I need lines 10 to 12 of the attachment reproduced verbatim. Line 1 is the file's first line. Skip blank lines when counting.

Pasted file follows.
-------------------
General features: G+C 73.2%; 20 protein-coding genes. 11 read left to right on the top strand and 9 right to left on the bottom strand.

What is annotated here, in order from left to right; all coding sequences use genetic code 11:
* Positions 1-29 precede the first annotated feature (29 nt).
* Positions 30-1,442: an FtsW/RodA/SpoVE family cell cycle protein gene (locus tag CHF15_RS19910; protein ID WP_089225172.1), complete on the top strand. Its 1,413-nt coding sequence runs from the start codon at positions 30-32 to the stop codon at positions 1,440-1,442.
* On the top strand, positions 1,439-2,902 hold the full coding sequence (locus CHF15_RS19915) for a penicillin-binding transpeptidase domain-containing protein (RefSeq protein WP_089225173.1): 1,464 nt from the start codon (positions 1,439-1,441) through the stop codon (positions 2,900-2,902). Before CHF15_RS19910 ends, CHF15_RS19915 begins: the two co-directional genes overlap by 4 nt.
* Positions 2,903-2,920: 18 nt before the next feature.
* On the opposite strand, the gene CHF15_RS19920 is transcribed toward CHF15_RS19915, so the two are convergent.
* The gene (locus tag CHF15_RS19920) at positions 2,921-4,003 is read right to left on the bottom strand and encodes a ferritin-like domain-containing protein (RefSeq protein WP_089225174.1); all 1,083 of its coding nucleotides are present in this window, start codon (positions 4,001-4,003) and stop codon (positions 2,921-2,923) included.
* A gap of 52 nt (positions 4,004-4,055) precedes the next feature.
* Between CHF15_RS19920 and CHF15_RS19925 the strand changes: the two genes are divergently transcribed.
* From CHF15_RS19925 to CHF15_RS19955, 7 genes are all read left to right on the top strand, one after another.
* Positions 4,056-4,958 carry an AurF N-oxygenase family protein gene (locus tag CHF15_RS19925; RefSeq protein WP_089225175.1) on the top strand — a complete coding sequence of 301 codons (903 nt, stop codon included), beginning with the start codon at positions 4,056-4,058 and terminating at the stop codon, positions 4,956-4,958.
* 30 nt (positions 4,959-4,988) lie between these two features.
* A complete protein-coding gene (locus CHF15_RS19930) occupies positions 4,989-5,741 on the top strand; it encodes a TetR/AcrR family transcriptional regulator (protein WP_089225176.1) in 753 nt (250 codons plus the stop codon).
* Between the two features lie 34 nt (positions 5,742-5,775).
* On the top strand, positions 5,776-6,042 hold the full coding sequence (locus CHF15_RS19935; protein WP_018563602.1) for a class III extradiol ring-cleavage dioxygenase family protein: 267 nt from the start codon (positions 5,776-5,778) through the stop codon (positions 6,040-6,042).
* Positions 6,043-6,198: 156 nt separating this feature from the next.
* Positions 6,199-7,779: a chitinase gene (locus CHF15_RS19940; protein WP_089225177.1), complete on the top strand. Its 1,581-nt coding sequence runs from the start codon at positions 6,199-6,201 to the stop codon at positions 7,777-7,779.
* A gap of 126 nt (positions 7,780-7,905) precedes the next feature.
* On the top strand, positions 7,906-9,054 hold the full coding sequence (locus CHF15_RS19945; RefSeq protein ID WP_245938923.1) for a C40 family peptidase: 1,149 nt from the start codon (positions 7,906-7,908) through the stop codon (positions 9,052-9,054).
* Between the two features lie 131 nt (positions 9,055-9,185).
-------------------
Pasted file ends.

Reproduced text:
* Between CHF15_RS19920 and CHF15_RS19925 the strand changes: the two genes are divergently transcribed.
* From CHF15_RS19925 to CHF15_RS19955, 7 genes are all read left to right on the top strand, one after another.
* Positions 4,056-4,958 carry an AurF N-oxygenase family protein gene (locus tag CHF15_RS19925; RefSeq protein WP_089225175.1) on the top strand — a complete coding sequence of 301 codons (903 nt, stop codon included), beginning with the start codon at positions 4,056-4,058 and terminating at the stop codon, positions 4,956-4,958.